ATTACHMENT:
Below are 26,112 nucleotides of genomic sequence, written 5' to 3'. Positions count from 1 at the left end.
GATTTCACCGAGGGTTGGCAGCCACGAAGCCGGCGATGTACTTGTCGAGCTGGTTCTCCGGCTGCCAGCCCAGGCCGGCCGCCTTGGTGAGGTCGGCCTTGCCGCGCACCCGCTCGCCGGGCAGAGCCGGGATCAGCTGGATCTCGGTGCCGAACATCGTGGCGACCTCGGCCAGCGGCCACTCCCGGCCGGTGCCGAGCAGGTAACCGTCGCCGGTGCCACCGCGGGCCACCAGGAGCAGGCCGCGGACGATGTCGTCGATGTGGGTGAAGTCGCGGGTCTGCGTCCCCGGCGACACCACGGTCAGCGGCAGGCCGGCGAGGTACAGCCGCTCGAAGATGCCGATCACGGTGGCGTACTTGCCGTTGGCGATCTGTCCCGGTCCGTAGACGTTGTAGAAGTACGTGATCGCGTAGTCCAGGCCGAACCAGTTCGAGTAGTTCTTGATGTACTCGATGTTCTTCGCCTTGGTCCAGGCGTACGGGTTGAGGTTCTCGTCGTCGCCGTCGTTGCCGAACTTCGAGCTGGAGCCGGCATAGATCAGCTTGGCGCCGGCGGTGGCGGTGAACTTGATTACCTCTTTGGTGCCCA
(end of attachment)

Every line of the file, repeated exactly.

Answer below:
Below are 26,112 nucleotides of genomic sequence, written 5' to 3'. Positions count from 1 at the left end.
GATTTCACCGAGGGTTGGCAGCCACGAAGCCGGCGATGTACTTGTCGAGCTGGTTCTCCGGCTGCCAGCCCAGGCCGGCCGCCTTGGTGAGGTCGGCCTTGCCGCGCACCCGCTCGCCGGGCAGAGCCGGGATCAGCTGGATCTCGGTGCCGAACATCGTGGCGACCTCGGCCAGCGGCCACTCCCGGCCGGTGCCGAGCAGGTAACCGTCGCCGGTGCCACCGCGGGCCACCAGGAGCAGGCCGCGGACGATGTCGTCGATGTGGGTGAAGTCGCGGGTCTGCGTCCCCGGCGACACCACGGTCAGCGGCAGGCCGGCGAGGTACAGCCGCTCGAAGATGCCGATCACGGTGGCGTACTTGCCGTTGGCGATCTGTCCCGGTCCGTAGACGTTGTAGAAGTACGTGATCGCGTAGTCCAGGCCGAACCAGTTCGAGTAGTTCTTGATGTACTCGATGTTCTTCGCCTTGGTCCAGGCGTACGGGTTGAGGTTCTCGTCGTCGCCGTCGTTGCCGAACTTCGAGCTGGAGCCGGCATAGATCAGCTTGGCGCCGGCGGTGGCGGTGAACTTGATTACCTCTTTGGTGCCCA